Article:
NATO leaders meet in London on 3-4 December to celebrate the 70th anniversary of its founding. It will also mark the thirty years since the fall of the Berlin Wall, a period characterized by an endless search by the members of the alliance to give it new meaning. While there will be pomp and ceremony to commemorate the durability of an alliance that has grown not only in membership but also scope, underlying tensions will be evident at the occasion.
The irony is that a military and political alliance formed against an external threat during the Cold War is being challenged by a number of internal divisions that are raising questions about its future. First, NATO members are divided on whether China should be the identified as the threat that gives meaning and purpose to the alliance, reproducing the dynamics and cohesion of the Cold War. The American concern with China’s rise is putting pressure on its NATO allies to refrain from deepening relations that might raise security risks. This is particularly evident with respect to European nations possibly awarding contracts for the 5G transmission of data in Europe to Huawei. The German government had originally expressed a preference for the Chinese platform but it has come under pressure from the United States and other NATO members to find another option. More generally, as the possible threats to the security of NATO members are increasingly ambiguous and possibly territorially distant, China has become an easily-identifiable rival. It has all the elements of an emerging power that may challenge the dominant international order. The debate in Washington and other NATO capitals is whether to adapt and accommodate this rise or to begin to prepare for an eventual threat. The debate is still ongoing amongst NATO members but pressure from Washington is increasingly pushing the alliance to look to China as a threat, even at the expense of some of the economic and commercial interests of European member states.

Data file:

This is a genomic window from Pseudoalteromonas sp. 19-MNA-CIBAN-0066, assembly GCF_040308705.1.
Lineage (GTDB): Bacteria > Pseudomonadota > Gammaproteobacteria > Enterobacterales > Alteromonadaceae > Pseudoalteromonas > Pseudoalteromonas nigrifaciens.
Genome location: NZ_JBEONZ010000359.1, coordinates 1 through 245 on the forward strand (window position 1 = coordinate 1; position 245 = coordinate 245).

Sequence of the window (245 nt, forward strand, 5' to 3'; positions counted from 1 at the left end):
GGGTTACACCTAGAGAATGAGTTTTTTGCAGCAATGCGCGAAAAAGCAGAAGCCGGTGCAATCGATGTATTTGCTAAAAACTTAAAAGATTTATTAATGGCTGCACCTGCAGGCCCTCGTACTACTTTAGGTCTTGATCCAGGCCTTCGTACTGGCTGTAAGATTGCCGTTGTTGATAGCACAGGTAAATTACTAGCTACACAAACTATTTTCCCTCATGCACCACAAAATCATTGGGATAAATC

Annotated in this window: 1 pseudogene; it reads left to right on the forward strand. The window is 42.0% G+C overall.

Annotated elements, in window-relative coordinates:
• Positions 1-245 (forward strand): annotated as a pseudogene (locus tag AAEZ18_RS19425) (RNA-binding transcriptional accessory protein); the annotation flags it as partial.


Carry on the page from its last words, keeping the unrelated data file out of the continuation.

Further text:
Second, NATO has never really decided what to do about Russia, especially since its members are so divided on what Russia represents in the international order. More recent members from eastern and central Europe remain adamant that NATO’s primary concern should be containing the Russian threat, wanting a clear commitment that Article 5 would be invoked and respected in the case of a military conflict with Russia. Other member states, such as France and Italy, have argued that NATO needs to engage in a more open relation with Russia, looking to find areas where the two sides have common interests, such as international terrorism. The two sides of the debate within NATO are increasingly suspicious of each other, with those seeking a thaw in relations with Russia seeing the aggressive tone of some eastern European states as unnecessarily raising tensions; while the latter look to western European states as not necessarily attentive to their security needs and unreliable partners. The current uncertainly of the United States position on Russia has meant that these tensions continue to ratchet up the mutual suspicion within the alliance and with Russia.